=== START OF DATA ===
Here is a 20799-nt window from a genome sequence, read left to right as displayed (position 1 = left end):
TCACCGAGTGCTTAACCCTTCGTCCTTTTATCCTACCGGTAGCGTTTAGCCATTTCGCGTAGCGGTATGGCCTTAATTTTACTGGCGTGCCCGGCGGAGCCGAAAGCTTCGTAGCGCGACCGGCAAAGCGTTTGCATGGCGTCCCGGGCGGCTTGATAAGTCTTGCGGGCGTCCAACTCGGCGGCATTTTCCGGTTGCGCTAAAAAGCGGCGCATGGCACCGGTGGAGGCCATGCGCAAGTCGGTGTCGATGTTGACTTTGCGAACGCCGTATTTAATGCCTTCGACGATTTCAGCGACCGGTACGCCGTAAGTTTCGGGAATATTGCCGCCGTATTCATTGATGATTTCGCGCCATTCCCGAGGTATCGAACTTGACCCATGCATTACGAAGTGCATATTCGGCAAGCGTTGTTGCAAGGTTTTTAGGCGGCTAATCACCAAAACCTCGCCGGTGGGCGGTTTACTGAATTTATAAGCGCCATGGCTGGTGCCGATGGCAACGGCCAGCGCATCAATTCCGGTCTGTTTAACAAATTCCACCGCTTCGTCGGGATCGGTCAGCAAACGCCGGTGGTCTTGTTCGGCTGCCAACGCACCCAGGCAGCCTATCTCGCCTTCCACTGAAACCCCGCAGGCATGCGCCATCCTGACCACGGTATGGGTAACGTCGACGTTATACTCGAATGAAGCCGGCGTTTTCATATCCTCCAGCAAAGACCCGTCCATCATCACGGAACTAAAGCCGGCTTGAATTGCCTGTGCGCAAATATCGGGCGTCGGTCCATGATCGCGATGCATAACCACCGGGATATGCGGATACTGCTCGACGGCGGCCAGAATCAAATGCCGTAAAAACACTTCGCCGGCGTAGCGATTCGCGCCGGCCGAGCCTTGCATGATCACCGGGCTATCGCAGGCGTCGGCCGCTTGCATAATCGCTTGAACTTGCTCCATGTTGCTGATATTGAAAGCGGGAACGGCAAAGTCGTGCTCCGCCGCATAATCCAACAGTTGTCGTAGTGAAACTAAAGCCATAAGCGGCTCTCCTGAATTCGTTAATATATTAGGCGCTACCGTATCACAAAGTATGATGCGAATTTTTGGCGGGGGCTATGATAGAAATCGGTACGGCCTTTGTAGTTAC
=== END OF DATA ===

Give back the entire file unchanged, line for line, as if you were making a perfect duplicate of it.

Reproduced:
Here is a 20799-nt window from a genome sequence, read left to right as displayed (position 1 = left end):
TCACCGAGTGCTTAACCCTTCGTCCTTTTATCCTACCGGTAGCGTTTAGCCATTTCGCGTAGCGGTATGGCCTTAATTTTACTGGCGTGCCCGGCGGAGCCGAAAGCTTCGTAGCGCGACCGGCAAAGCGTTTGCATGGCGTCCCGGGCGGCTTGATAAGTCTTGCGGGCGTCCAACTCGGCGGCATTTTCCGGTTGCGCTAAAAAGCGGCGCATGGCACCGGTGGAGGCCATGCGCAAGTCGGTGTCGATGTTGACTTTGCGAACGCCGTATTTAATGCCTTCGACGATTTCAGCGACCGGTACGCCGTAAGTTTCGGGAATATTGCCGCCGTATTCATTGATGATTTCGCGCCATTCCCGAGGTATCGAACTTGACCCATGCATTACGAAGTGCATATTCGGCAAGCGTTGTTGCAAGGTTTTTAGGCGGCTAATCACCAAAACCTCGCCGGTGGGCGGTTTACTGAATTTATAAGCGCCATGGCTGGTGCCGATGGCAACGGCCAGCGCATCAATTCCGGTCTGTTTAACAAATTCCACCGCTTCGTCGGGATCGGTCAGCAAACGCCGGTGGTCTTGTTCGGCTGCCAACGCACCCAGGCAGCCTATCTCGCCTTCCACTGAAACCCCGCAGGCATGCGCCATCCTGACCACGGTATGGGTAACGTCGACGTTATACTCGAATGAAGCCGGCGTTTTCATATCCTCCAGCAAAGACCCGTCCATCATCACGGAACTAAAGCCGGCTTGAATTGCCTGTGCGCAAATATCGGGCGTCGGTCCATGATCGCGATGCATAACCACCGGGATATGCGGATACTGCTCGACGGCGGCCAGAATCAAATGCCGTAAAAACACTTCGCCGGCGTAGCGATTCGCGCCGGCCGAGCCTTGCATGATCACCGGGCTATCGCAGGCGTCGGCCGCTTGCATAATCGCTTGAACTTGCTCCATGTTGCTGATATTGAAAGCGGGAACGGCAAAGTCGTGCTCCGCCGCATAATCCAACAGTTGTCGTAGTGAAACTAAAGCCATAAGCGGCTCTCCTGAATTCGTTAATATATTAGGCGCTACCGTATCACAAAGTATGATGCGAATTTTTGGCGGGGGCTATGATAGAAATCGGTACGGCCTTTGTAGTTAC